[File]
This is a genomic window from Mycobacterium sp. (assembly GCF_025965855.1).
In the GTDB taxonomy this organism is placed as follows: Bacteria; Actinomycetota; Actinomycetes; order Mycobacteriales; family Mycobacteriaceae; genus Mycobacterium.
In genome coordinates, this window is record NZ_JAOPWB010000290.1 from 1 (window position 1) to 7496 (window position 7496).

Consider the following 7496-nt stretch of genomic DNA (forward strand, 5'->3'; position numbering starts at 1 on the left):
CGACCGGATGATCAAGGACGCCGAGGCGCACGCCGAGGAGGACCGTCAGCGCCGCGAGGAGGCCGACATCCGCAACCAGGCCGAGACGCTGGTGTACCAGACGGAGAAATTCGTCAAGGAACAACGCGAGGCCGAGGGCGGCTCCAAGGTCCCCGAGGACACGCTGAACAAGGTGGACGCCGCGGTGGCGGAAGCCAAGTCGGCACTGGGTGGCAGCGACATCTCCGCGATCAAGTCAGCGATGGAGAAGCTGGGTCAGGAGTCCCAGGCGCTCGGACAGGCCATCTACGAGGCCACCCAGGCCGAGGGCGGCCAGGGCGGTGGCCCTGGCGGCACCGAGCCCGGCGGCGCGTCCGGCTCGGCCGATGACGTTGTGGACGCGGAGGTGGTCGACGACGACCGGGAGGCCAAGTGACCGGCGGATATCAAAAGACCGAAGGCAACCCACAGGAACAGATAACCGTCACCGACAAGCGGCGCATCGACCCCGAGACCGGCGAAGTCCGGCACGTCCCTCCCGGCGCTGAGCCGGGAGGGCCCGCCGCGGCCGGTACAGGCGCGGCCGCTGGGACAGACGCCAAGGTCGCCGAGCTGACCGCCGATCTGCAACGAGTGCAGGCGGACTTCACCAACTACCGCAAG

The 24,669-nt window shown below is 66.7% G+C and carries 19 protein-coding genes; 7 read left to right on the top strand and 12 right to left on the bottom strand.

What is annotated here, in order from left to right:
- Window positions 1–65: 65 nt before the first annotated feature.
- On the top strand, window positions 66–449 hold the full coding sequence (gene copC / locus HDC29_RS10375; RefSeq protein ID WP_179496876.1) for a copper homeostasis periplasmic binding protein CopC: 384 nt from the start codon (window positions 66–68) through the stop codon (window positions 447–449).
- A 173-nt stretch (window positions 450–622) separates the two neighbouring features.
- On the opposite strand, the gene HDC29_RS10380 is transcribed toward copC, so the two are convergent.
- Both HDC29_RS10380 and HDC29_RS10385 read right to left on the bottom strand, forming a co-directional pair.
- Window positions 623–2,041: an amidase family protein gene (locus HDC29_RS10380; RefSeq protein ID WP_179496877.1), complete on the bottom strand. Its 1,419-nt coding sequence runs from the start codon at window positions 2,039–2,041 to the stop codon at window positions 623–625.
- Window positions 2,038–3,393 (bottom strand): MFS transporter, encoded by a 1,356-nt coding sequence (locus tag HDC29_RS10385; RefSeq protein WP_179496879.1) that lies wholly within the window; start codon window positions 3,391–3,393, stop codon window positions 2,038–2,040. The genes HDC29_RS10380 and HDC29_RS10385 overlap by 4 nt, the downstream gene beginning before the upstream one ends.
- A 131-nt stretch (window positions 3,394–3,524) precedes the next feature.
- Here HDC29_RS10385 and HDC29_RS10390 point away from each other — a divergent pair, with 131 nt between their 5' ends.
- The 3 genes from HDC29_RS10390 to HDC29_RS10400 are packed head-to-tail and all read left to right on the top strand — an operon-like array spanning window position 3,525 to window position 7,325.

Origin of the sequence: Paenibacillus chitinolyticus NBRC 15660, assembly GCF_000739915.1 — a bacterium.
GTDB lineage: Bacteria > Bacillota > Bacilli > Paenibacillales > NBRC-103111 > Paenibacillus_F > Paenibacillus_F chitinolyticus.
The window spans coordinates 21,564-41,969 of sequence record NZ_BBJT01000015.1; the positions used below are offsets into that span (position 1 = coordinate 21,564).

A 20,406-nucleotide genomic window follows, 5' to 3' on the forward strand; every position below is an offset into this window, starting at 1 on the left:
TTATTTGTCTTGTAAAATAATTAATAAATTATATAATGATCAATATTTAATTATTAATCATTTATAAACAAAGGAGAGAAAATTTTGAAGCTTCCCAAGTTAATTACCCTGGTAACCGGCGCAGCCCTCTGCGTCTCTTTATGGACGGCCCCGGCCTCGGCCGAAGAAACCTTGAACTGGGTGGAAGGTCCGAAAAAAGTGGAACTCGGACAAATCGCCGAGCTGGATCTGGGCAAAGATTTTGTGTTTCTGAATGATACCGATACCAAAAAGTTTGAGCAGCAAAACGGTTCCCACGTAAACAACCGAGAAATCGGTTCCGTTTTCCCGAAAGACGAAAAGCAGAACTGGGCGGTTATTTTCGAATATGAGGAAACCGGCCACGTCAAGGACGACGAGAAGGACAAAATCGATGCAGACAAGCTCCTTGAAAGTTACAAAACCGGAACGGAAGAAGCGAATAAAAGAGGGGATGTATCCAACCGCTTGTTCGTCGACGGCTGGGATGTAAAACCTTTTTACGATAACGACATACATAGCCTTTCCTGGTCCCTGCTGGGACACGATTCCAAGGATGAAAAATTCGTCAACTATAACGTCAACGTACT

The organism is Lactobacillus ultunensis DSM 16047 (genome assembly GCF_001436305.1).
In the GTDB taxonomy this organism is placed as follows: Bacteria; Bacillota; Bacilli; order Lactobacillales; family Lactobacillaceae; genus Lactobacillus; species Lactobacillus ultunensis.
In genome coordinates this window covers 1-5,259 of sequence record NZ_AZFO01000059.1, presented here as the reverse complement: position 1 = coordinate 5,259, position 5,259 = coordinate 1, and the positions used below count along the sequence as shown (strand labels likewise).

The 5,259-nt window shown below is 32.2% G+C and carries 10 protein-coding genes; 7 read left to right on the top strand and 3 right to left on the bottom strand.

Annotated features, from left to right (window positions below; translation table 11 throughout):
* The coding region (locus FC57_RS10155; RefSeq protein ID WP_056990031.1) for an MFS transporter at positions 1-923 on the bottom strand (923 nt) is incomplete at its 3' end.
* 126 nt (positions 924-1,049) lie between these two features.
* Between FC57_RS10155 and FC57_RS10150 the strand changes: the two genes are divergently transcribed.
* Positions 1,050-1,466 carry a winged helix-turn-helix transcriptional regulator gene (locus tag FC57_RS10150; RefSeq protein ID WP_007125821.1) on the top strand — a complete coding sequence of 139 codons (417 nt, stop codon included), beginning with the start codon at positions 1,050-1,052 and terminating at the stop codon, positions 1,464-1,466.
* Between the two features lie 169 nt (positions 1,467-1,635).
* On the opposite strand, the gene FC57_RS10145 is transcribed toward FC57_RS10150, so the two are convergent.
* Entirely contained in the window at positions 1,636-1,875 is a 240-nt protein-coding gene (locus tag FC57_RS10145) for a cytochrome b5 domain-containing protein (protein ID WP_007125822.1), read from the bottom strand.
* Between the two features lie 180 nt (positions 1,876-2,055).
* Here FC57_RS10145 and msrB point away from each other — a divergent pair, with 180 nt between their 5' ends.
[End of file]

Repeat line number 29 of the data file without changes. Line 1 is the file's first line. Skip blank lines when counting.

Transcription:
* 126 nt (positions 924-1,049) lie between these two features.